10 t Hypothesis Test: Example P t with 9 d.f. 0 t* = prob. to the right =.005 observed t = Finding the Pvalue. t* = prob. to the right =.0025 John Fox (McMaster University) Soc 6Z03: Statistical Inference for Means Fall / 41 t Hypothesis Test: Example, TwoSided Test Thought Question TRUE or FALSE: If the alternative hypothesis were nondirectional, H a : µ = 0, then, in comparison with the previous onesided test, we would double the Pvalue, which would be reported as t = 3.547, df = 9,.005 < P <.01, twotail. A TRUE B FALSE C I don t know. OneSided P TwoSided P t John Fox (McMaster University) Soc 6Z03: Statistical Inference for Means Fall / 41
11 t Confidence Intervals and Hypothesis Tests: Caution A practical limitation of ttests and tintervals is that in small samples they depend upon the assumption that the population is normally distributed. In large samples, ttests and tintervals are generally quite accurate even if the population is not normal, but in large samples inferences based on the tdistribution and the normal distribution are essentially indistinguishable. We should check the assumption of normality by examining the distribution of the data, but in small samples where the assumption really counts it is hard to assess departures from normality. We should, however, be on the lookout for outliers, more than one mode, and serious skewness. John Fox (McMaster University) Soc 6Z03: Statistical Inference for Means Fall / 41 t Confidence Intervals and Hypothesis Tests: Caution A stemplot for the illustrative dataset: There s nothing obviously problematic here: The distribution is singlepeaked, roughly symmetric, and has no outliers. John Fox (McMaster University) Soc 6Z03: Statistical Inference for Means Fall / 41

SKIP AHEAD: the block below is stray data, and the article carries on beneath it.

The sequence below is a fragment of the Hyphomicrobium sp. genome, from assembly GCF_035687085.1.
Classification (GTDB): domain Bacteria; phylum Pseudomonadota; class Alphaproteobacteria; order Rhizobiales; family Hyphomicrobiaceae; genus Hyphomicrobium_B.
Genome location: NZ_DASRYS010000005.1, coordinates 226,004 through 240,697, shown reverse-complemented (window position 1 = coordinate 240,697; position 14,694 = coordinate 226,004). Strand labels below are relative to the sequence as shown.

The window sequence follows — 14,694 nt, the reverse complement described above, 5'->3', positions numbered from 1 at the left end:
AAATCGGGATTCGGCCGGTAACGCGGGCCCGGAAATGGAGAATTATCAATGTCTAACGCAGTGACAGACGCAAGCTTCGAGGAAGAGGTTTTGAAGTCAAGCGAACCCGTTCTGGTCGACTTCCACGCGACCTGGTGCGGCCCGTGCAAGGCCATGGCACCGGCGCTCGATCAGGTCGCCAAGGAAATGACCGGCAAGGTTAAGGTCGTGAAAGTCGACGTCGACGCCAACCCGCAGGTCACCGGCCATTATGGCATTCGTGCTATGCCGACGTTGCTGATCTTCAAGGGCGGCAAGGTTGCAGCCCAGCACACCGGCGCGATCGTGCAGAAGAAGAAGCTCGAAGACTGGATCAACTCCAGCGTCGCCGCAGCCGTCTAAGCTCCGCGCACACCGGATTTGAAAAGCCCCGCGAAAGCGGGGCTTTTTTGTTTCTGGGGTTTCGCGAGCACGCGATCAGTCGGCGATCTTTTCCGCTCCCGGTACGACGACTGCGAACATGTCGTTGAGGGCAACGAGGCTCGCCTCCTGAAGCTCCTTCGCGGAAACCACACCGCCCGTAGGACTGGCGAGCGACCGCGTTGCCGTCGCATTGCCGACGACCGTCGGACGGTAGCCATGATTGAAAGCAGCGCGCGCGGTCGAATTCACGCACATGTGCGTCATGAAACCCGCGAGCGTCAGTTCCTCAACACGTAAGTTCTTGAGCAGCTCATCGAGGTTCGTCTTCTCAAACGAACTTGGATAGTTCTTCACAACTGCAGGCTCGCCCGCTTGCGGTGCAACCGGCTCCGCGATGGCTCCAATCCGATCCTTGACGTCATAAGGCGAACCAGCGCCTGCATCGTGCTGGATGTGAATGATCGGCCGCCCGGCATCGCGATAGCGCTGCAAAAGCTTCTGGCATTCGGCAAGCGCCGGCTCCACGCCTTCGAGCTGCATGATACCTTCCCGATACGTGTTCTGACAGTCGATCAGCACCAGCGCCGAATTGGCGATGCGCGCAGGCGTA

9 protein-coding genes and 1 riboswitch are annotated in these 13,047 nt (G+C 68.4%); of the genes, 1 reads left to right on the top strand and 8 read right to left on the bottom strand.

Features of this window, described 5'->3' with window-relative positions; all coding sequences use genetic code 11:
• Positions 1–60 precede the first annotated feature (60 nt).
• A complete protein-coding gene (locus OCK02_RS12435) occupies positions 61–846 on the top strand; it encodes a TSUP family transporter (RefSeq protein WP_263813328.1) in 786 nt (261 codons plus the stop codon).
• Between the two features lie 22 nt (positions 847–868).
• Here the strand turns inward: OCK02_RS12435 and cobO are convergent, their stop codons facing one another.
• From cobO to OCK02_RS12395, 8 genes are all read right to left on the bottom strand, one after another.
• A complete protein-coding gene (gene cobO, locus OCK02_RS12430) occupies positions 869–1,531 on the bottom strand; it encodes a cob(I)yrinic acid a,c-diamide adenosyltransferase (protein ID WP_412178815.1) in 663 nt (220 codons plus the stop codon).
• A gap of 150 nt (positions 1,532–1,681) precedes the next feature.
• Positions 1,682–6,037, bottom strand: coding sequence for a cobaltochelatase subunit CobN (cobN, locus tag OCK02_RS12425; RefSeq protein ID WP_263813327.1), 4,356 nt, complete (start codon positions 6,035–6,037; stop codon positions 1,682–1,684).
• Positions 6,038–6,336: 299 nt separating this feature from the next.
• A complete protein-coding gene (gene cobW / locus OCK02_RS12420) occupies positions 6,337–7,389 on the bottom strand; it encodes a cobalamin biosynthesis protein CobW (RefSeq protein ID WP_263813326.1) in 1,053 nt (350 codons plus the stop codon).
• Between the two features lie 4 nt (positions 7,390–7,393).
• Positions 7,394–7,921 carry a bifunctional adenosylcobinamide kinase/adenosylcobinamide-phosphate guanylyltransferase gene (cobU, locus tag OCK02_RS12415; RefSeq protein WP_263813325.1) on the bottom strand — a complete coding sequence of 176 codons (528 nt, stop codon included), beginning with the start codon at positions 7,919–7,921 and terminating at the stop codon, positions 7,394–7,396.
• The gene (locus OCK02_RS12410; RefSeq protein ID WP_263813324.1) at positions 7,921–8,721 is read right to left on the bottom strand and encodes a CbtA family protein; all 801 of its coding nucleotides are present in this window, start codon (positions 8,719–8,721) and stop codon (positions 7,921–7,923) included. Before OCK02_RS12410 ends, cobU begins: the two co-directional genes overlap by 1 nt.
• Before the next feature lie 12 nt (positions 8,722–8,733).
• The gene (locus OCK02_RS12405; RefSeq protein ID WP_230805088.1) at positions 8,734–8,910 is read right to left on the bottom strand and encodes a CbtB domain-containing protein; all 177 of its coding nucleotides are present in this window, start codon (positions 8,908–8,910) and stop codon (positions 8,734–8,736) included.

12 t Confidence Intervals and Hypothesis Tests: Matched Pairs A very common use of tintervals and ttests for a single mean is for matchedpairs data. The illustration above is an example of matched pairs: Each instructor taught two classes, one of which was taught according to the old method, and the other according to the new method. The design of the study would be fundamentally different if the 20 classes were taught by 20 different instructors. In this case, 10 instructors could be randomly assigned to teach by the new method, 10 by the old method. This alternative study uses two independent samples rather than matched pairs. John Fox (McMaster University) Soc 6Z03: Statistical Inference for Means Fall / 41 t Confidence Intervals and Hypothesis Tests: Matched Pairs Some other common examples of matched pairs: BeforeAfter Studies: We examine the average auto accident rate x in n = 10 jurisdictions before and after the imposition of random spot checks. Note that this is an inherently weak design, because we do not control for what would have happened had the spot checks not started. A comparative experiment, in which some jurisdictions have spot checks imposed and others not, would be a better design. Sampling of Natural Pairs: We sample n = 100 heterosexual married couples and calculate the average difference x between husbands and wives incomes. This is different from sampling husbands and wives (or men and women) independently. Where they are appropriate, matchedpairs designs tend to be more powerful than independentsamples designs, because each pair serves as its own control. John Fox (McMaster University) Soc 6Z03: Statistical Inference for Means Fall / 41
13 Comparing Two Means From Independent Samples As mentioned, comparing two means from independent samples is a very common research situation. We will proceed under the following assumptions: 1 We have two independent simple random samples from two different populations. Matched or paired samples are examples of dependent samples. Often a simple random sample of a general population is divided into two independent subsamples. For example, a general simple random sample of the adult Canadian population can be divided into independent subsamples of men and women. 2 Each population is normally distributed, but with unknown means and standard deviations. John Fox (McMaster University) Soc 6Z03: Statistical Inference for Means Fall / 41 Comparing Two Means From Independent Samples Notation and Null Hypothesis We will use the following notation to describe the populations: Population Variable Mean Standard Deviation 1 x 1 µ 1 σ 1 2 x 2 µ 2 σ 2 Our interest is in comparing the population means µ 1 and µ 2. We can do this either by constructing a confidence interval for the difference µ 1 µ 2 or by testing the null hypothesis of equal population means, H 0 : µ 1 = µ 2 which is equivalent to the null hypothesis of no difference in population means, H 0 : µ 1 µ 2 = 0 John Fox (McMaster University) Soc 6Z03: Statistical Inference for Means Fall / 41